Chinese Insects Awake Day or Excited Insects Day is one of the 24 Chinese solar divisions. It is associated with the arrival of spring. Somehow this has also become associated with the White Tiger Festival. I went to Canal Street on Hong Kong Island to view a ritual associated with this day. It involved some practitioners who would help clients take revenge on their enemies. The clients draw a picture of the person they want to curse, and then the practitioner put the picture into a piece of paper and then beats it with the heel of a show. If you really don’t like someone, a sharp-heeled show is called for. After it is well beaten, it is put in a paper white tiger—its mouth wide open and then put in a fire. The only thing I can find is that this is related to a Daoist practice among rural women who worshiped the White Tiger. They kept images made out of paper of the White Tiger in their homes to keep out rats, snakes and squirrels.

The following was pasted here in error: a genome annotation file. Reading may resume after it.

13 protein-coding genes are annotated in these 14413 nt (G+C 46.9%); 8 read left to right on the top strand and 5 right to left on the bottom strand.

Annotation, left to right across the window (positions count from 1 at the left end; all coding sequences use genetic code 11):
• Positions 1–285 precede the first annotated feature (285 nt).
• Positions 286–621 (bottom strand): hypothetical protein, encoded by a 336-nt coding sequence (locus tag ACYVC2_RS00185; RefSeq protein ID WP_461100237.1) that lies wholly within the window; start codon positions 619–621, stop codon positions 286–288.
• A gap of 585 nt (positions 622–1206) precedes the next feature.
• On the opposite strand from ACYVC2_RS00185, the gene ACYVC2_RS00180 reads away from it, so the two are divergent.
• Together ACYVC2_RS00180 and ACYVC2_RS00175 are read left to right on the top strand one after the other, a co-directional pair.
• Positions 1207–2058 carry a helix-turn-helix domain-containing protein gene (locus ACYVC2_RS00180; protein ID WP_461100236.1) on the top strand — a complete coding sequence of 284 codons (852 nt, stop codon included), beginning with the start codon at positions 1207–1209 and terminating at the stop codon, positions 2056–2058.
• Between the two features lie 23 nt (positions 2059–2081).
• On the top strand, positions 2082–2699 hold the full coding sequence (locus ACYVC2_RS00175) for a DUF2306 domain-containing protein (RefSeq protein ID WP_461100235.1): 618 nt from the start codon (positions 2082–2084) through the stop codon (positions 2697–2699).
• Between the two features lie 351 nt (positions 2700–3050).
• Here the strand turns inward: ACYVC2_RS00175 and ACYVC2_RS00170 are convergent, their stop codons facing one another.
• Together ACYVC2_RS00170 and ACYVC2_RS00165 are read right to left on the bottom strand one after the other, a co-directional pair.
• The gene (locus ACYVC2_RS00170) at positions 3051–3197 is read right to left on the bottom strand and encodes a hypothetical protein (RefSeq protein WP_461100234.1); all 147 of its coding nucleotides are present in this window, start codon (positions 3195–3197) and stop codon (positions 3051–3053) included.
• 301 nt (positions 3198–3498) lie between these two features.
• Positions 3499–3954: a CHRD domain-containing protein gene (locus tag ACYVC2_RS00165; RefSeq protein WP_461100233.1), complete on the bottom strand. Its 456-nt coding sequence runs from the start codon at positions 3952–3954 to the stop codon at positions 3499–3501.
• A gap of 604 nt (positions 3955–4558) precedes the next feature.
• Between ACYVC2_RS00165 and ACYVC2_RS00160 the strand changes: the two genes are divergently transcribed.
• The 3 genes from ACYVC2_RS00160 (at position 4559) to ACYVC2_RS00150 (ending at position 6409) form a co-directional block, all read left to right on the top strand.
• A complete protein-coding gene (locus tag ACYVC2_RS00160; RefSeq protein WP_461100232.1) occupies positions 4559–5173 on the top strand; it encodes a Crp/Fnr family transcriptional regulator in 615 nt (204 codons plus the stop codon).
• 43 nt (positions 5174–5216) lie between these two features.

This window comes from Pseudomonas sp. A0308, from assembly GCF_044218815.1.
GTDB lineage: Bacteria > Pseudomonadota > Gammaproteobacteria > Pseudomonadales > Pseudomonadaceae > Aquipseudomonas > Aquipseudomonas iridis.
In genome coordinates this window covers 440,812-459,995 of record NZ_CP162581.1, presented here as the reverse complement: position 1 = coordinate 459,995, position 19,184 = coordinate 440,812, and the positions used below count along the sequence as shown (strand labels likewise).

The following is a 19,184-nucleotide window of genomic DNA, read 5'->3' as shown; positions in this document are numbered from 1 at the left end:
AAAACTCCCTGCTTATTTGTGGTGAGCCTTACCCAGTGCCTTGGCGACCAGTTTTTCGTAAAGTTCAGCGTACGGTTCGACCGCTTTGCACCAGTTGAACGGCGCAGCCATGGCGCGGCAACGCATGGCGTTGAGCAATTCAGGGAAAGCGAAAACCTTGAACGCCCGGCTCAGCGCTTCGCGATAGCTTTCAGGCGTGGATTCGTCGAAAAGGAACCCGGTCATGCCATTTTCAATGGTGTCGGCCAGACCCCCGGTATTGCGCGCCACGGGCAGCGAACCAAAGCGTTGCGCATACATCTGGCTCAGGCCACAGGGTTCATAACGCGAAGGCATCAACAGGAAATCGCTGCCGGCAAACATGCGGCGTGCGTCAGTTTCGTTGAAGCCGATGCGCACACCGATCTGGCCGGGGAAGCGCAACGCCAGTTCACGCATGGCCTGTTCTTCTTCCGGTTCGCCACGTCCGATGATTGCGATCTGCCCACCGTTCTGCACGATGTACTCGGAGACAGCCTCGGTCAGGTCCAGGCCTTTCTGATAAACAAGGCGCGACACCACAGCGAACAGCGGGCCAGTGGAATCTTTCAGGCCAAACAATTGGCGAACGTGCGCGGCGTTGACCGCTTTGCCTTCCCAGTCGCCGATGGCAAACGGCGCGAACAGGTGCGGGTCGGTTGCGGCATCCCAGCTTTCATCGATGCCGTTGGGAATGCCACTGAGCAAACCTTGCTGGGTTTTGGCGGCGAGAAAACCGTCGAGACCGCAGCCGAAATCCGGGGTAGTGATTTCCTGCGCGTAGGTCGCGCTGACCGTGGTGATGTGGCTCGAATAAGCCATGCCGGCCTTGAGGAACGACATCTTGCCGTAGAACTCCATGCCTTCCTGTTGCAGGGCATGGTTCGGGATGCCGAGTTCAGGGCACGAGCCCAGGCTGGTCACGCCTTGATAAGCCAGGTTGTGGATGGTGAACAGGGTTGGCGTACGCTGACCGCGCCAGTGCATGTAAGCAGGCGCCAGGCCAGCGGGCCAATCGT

As I watched this I kept thinking–what would be equally mystifying to someone visiting the U.S. I decided it would be the Autumn and Halloween. I remember New Zealand visitors wondering why our neighborhood business district was putting out scarecrows and corn stalks along the light poles. They were expecting some deep meaning. After some thought, I offered an explanation–it is harvest season so these are decorations. Then we were driving out in the country and they saw a massive field of pumpkins. One of them commented on how he had grown pumpkins to feed to pigs when he was growing up, implying that pigs were going to eat these. “Oh, no,” I said. “Nobody eats those. Those acres of pumpkins are going to be sold so that we can scoop out the insides and then carve scary faces on them. We will put candles in them and put them on our front steps. Silence and a total look of mystification followed.